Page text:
As I write this review in early April 2015, the Greek government — now led by the newly elected left-wing political party SYRIZA — is considering its options in regards to its loans from the International Monetary Fund. The country is on the cusp of a potentially transformative moment, one which might have uncertain effects on Greeks and migrants alike. As Cabot aptly intimates, multiple facets of Greece’s social, political, legal, and economic landscapes are “moving target[s]” (2014:16). Recent events and ongoing processes, I argue, are not only a testament to the timeliness of her compelling and engaging new book. Rather, they highlight as well the necessity of further research inspired by her lead.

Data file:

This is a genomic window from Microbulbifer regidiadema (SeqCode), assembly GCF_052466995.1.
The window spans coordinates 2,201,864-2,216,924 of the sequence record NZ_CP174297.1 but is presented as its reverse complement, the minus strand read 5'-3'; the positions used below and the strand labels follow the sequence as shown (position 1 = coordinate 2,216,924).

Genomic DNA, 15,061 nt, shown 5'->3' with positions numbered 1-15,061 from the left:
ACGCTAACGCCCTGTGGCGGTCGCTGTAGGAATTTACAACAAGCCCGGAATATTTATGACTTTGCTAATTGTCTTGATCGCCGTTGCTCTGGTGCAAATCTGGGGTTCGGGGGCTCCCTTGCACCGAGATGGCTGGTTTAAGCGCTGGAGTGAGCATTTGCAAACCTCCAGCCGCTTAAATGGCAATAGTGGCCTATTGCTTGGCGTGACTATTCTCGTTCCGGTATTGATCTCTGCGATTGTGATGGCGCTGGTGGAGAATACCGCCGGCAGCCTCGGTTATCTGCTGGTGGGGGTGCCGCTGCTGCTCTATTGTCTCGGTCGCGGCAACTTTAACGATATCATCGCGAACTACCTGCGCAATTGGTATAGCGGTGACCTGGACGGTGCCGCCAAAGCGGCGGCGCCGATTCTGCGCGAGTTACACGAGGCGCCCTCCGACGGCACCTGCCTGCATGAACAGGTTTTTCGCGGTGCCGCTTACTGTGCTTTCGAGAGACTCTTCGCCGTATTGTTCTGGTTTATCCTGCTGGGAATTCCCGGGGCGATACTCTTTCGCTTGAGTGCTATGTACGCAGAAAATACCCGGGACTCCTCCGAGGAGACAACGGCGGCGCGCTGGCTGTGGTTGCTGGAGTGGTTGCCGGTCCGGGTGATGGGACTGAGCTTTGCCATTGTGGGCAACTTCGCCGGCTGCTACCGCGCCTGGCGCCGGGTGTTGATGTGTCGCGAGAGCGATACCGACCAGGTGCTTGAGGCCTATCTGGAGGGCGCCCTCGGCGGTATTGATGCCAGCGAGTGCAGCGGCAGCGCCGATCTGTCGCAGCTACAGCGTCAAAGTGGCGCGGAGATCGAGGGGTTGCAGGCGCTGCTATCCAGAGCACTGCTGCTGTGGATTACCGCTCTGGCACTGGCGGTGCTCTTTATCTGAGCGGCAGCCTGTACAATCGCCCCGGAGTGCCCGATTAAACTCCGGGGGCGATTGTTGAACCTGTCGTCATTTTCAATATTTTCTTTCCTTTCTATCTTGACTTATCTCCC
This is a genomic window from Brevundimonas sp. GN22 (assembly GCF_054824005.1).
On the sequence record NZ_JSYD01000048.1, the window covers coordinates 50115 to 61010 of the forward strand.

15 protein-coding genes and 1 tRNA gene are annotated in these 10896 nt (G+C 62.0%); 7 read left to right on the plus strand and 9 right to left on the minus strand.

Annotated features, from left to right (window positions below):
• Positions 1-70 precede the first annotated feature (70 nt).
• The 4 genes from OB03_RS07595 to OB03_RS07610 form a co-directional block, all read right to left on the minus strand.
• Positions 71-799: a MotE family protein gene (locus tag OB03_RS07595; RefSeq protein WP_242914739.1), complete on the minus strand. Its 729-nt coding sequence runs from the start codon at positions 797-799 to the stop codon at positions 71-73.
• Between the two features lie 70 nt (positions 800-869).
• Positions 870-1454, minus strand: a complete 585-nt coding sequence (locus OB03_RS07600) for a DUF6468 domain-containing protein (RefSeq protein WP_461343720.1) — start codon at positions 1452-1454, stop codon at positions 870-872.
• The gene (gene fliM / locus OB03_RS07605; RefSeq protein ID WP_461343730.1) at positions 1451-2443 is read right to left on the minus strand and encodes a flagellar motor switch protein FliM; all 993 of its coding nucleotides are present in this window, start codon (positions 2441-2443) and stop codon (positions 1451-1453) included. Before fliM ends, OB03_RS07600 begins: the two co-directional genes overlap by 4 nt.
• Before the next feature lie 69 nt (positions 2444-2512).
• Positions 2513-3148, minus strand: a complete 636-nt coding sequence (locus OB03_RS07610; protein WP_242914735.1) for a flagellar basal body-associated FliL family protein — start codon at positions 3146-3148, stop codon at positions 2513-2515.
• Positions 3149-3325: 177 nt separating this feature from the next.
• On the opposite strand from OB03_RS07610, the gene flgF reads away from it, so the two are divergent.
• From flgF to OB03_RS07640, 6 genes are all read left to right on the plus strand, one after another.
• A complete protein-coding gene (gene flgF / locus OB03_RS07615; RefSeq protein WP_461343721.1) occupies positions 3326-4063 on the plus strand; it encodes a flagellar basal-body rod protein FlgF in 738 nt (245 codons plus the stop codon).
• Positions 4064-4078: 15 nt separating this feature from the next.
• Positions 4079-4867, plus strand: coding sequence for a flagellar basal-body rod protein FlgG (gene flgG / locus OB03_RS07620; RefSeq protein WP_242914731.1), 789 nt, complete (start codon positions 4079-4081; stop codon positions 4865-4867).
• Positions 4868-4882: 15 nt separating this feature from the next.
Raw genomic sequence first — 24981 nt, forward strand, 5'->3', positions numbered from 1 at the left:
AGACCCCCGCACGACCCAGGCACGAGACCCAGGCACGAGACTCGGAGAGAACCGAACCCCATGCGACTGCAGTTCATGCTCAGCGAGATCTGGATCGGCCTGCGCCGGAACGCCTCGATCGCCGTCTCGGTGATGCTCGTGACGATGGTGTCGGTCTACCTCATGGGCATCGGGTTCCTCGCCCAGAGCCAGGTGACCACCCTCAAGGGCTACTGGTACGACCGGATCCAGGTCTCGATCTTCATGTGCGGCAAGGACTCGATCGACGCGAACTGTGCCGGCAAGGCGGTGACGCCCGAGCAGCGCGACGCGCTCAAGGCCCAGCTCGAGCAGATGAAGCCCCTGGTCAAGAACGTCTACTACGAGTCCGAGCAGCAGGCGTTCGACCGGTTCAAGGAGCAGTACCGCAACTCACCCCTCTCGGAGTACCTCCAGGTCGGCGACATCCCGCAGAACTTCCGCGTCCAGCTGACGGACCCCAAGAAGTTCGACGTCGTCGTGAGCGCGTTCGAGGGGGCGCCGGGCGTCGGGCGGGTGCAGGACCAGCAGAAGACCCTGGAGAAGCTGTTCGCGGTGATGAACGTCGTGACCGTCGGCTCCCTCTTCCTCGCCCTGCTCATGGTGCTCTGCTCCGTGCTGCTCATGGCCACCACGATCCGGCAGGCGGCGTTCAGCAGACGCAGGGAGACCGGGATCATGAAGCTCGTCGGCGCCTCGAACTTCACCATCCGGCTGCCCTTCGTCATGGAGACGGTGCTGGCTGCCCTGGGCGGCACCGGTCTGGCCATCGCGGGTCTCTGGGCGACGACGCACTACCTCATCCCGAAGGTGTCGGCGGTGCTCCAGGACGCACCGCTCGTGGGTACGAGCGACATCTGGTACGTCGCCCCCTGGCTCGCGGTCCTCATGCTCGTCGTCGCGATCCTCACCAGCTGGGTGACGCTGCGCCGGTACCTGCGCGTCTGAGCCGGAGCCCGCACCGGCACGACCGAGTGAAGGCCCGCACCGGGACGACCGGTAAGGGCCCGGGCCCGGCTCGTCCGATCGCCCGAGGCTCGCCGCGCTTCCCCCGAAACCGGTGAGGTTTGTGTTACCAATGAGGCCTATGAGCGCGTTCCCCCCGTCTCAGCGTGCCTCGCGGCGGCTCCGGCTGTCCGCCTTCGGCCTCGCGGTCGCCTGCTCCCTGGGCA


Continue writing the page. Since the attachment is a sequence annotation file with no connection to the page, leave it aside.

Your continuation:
Based on a rich multi-year fieldwork, On the Doorstep of Europe is thoroughly engaging and full of fascinating stories, vignettes, and anecdotes. This work draws insights from multiple sites of witnessing and participation, and weaves a number of ethnographic — and I would add poetic — threads that stem from the author’s volunteer work with an asylum-related NGO office in Athens. Cabot consequently offers a vivid ethnographic account of the political asylum regime in Greece, crucially exploring the encounters between a variety of actors: asylum seekers; NGO lawyers, advocates, and aid workers; police officers; state adjudicators; and other bureaucrats. She charts how these actors negotiate and re-interpret the political and material constraints, as well as the moral and ethical difficulties, of this legal process — and its attendant ramifications — in a European context. To this end, her attention is also turned to the inseparability of the bureaucracy of the asylum procedure from what she calls “mythopoesis,” the wealth of epistemic practices that strive “to make sense of radical uncertainty, unpredictability, and even absurdity” (2014:9).